A Budget Traveller’s Guide to Albania
How to get around
Once you’ve landed in Tirana, which is where the only airport in the country lies, avoid expensive local taxis and go straight to the Rinas Express’s bus station. The bus connects the Tirana Mother Teresa Airport to the city centre, near Skanderbeg Square, and takes about 20 minutes for just 250 lekë (2€). A taxi is more expensive, costing about 2,500 lekë (20€), one-way. Tirana is connected to the main Albanian towns only by bus, as Albania doesn’t have railways. While buses are always cheap, the journeys can sometimes be quite long, so keep this in mind if you need to get somewhere in a hurry.
The best time to visit
Albania is still relatively unspoiled by travellers when compared to neighbouring countries. The beautiful outdoors and picturesque villages of the ‘land of the eagles’ are best enjoyed when the weather is sunny and warm from April to October. For those who want to avoid the crowds, spring and fall are the best times of the year to visit as prices are lower than in summer, but the weather is still great.
Where to stay
Albania has many classy hotels that cost less than those in the rest of Europe. Staying in a double room at the Lot Boutique Hotel can cost as little as 60€ a night and is conveniently located right behind Skanderbeg Square, within easy walking distance from the main historical attractions. For something more affordable, Destil Hostel Tirana is a cool hostel centrally located, with rooms available at an inexpensive price (15€ including breakfast).
Things to see and do
Have fun in colourful Tirana
With a young and vibrant atmosphere, the lively capital city of Tirana is a perfect place to start your Albanian adventure. The must-see attractions of the tourist circuit include Skanderbeg Square, the National Historical Museum, the stunning structure of the Pyramid of Enver Hoxha, BunkArt, the majestic converted bunker turned into a contemporary art museum, and Blloku district, the coolest area of Tirana.
Chill out on the beach
The best attractions in south Albania are where the sea meets the sand (or stone). Whether you are adventuring or taking it easy, Albania’s beaches are famous for a reason. Lay out a towel and relax, or take part in the numerous water sports, such as kayaking, diving and kitesurfing, without spending a fortune.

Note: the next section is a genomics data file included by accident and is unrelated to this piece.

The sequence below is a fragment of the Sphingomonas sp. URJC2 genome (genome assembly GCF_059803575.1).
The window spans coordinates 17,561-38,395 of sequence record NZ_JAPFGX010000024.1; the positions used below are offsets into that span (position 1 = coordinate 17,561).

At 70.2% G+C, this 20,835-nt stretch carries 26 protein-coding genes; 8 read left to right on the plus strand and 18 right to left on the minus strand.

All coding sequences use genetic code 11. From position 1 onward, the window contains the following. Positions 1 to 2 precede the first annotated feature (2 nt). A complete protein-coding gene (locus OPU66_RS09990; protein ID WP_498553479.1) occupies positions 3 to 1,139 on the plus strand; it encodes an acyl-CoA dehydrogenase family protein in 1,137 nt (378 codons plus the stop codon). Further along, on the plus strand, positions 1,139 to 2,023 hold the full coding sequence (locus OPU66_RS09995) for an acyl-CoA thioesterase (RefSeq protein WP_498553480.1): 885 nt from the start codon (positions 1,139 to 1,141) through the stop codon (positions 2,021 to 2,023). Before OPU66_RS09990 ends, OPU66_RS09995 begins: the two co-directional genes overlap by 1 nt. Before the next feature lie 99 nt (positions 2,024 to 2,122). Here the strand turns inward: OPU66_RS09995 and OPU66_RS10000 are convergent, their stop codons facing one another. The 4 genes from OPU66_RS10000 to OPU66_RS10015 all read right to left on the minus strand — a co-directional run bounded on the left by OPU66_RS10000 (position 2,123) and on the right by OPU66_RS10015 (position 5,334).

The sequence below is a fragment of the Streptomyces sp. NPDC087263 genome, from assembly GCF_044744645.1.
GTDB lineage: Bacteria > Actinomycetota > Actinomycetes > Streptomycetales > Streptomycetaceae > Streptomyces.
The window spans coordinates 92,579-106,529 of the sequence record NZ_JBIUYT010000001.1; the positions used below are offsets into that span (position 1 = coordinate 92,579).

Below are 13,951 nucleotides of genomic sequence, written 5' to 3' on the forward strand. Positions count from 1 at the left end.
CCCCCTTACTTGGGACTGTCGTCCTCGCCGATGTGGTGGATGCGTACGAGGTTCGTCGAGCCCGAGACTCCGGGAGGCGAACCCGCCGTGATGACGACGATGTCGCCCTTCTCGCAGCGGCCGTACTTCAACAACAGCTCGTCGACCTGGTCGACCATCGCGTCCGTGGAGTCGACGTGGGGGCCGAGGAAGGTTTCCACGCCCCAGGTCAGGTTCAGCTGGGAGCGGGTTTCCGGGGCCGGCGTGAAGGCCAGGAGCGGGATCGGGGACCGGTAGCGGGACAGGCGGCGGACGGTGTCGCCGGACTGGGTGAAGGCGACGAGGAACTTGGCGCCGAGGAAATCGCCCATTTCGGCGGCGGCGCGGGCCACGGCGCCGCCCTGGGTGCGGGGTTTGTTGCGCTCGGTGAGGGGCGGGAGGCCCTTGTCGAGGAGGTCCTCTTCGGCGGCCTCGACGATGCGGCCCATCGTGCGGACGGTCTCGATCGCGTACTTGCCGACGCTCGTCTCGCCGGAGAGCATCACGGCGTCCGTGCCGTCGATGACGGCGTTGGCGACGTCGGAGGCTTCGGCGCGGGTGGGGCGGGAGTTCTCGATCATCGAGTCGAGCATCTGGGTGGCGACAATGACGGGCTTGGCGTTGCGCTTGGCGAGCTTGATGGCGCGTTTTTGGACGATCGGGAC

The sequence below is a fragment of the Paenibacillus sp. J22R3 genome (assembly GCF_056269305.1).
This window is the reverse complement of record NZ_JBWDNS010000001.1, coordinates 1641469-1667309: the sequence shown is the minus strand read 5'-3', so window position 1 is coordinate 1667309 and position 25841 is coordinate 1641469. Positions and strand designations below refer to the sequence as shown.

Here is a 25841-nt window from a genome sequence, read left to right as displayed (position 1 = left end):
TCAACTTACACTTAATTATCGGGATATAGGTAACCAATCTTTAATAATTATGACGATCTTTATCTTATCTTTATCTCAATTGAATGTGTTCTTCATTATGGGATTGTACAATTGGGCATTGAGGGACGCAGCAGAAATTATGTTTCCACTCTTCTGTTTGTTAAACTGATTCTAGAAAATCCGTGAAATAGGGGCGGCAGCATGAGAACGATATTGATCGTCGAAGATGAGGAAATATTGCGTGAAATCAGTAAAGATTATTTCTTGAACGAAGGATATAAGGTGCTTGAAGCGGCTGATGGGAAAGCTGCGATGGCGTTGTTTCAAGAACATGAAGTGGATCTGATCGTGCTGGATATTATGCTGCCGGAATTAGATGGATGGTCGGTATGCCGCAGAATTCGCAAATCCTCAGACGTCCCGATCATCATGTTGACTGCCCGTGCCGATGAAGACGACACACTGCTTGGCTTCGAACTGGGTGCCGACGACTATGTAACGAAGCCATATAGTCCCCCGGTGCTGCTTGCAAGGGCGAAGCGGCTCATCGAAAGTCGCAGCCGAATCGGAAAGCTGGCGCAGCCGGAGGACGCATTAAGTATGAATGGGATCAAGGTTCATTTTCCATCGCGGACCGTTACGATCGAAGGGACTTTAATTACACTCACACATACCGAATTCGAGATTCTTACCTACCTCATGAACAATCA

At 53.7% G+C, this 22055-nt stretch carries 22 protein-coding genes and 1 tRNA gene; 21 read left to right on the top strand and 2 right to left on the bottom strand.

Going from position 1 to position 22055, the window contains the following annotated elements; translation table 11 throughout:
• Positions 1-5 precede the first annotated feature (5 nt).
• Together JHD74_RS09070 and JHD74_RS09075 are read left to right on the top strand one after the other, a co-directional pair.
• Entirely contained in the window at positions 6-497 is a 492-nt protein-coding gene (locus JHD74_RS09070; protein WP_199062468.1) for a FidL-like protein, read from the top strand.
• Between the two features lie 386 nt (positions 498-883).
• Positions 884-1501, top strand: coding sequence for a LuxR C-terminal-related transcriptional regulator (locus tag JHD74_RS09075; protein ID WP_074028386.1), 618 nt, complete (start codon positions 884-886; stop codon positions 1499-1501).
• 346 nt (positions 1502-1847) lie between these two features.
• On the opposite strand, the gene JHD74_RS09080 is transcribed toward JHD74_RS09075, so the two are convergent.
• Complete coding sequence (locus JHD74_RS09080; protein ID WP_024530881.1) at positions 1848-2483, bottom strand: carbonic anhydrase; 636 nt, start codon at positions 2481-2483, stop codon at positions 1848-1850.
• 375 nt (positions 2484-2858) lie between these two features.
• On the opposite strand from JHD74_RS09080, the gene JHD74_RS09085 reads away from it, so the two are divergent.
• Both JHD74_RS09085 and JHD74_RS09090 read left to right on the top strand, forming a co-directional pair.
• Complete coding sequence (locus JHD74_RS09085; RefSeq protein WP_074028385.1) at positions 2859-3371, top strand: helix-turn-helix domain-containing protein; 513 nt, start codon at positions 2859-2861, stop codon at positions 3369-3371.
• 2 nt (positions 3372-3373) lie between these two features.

Saranda and Himara may be tourist traps during summertime, but they are also two of the most charming places to visit in the country. So, they’re definitely worth checking out in the off-season when activities are cheaper. These towns are also the best places to try the tastiest freshly caught fish in Albania for only a few euros a meal.
Get ready for a wild adventure
Albania is an excellent destination for outdoor enthusiasts. Rent a 4×4, which costs about 15€ per day (in the off-season), and go straight to the north of the country, in the spectacular region of the Albanian Alps. Explore Valbona National Park, Theth, Vermosh and Blue Eye, and learn about the fascinating tradition of northern Albania.
With the money you have saved on accommodation costs, go river rafting through Osumi Canyon, in the south of the country, for an unforgettable experience. End your adventure at Përmet hot springs – the most famous thermal hub in Albania – which are free to enter for a relaxing soak.
History lesson: Visit Berat, Gjirokastër and Butrint
Albania is an ancient land where Illyrians, Greeks, Romans, Ottomans and Venetians, among others, lived. The country is home to two of the most beautiful towns in the Balkan Peninsula, Berat and Gjirokastër. Both on UNESCO’s heritage list, the towns are known for their Ottoman-era architecture, castles, mosques, churches and ethnographic museums, which all cost less than 3€ to enter. History lovers should also make it their priority to visit Butrint, another UNESCO gem, which is the largest archaeological park in the Balkans. Limitless Albania organises a great UNESCO tour that passes through the three destinations.
Enjoy the local cuisine
Two of Albania’s most iconic dishes are byrek, a pie made with filo pastry and stuffed with spinach, cheese or meat, and tavë kosi, a casserole with lamb, flour (or rice) and yoghurt sauce.
One must-try dining experience in the country is at Mullixhiu – a Nordic-style restaurant located in Tirana near the artificial lake – which honours the values of Albanian cuisine at the incredible price of just 15€ for the standard menu.
By: Francesca Masotti – www.theculturetrip.com